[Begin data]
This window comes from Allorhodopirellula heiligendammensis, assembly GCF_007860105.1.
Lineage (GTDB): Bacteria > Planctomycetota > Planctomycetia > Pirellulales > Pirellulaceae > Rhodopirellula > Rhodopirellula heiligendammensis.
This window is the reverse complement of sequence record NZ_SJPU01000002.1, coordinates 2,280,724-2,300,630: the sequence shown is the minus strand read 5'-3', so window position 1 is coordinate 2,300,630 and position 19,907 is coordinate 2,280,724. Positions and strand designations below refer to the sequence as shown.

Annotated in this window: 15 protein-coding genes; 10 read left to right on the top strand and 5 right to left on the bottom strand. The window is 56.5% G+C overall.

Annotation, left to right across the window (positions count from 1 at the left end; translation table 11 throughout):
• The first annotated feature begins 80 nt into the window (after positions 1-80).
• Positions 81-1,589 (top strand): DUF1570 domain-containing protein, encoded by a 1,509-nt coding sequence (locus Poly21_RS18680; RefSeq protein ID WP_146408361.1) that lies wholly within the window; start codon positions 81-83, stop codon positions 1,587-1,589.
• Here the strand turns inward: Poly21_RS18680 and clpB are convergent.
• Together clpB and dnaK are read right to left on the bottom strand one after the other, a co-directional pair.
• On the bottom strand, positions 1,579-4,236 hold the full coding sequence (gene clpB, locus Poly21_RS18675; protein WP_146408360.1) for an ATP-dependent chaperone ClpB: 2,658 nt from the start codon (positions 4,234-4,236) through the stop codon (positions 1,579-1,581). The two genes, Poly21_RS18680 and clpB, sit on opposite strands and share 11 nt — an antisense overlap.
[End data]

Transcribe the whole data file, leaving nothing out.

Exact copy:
This window comes from Allorhodopirellula heiligendammensis, assembly GCF_007860105.1.
Lineage (GTDB): Bacteria > Planctomycetota > Planctomycetia > Pirellulales > Pirellulaceae > Rhodopirellula > Rhodopirellula heiligendammensis.
This window is the reverse complement of sequence record NZ_SJPU01000002.1, coordinates 2,280,724-2,300,630: the sequence shown is the minus strand read 5'-3', so window position 1 is coordinate 2,300,630 and position 19,907 is coordinate 2,280,724. Positions and strand designations below refer to the sequence as shown.

Annotated in this window: 15 protein-coding genes; 10 read left to right on the top strand and 5 right to left on the bottom strand. The window is 56.5% G+C overall.

Annotation, left to right across the window (positions count from 1 at the left end; translation table 11 throughout):
• The first annotated feature begins 80 nt into the window (after positions 1-80).
• Positions 81-1,589 (top strand): DUF1570 domain-containing protein, encoded by a 1,509-nt coding sequence (locus Poly21_RS18680; RefSeq protein ID WP_146408361.1) that lies wholly within the window; start codon positions 81-83, stop codon positions 1,587-1,589.
• Here the strand turns inward: Poly21_RS18680 and clpB are convergent.
• Together clpB and dnaK are read right to left on the bottom strand one after the other, a co-directional pair.
• On the bottom strand, positions 1,579-4,236 hold the full coding sequence (gene clpB, locus Poly21_RS18675; protein WP_146408360.1) for an ATP-dependent chaperone ClpB: 2,658 nt from the start codon (positions 4,234-4,236) through the stop codon (positions 1,579-1,581). The two genes, Poly21_RS18680 and clpB, sit on opposite strands and share 11 nt — an antisense overlap.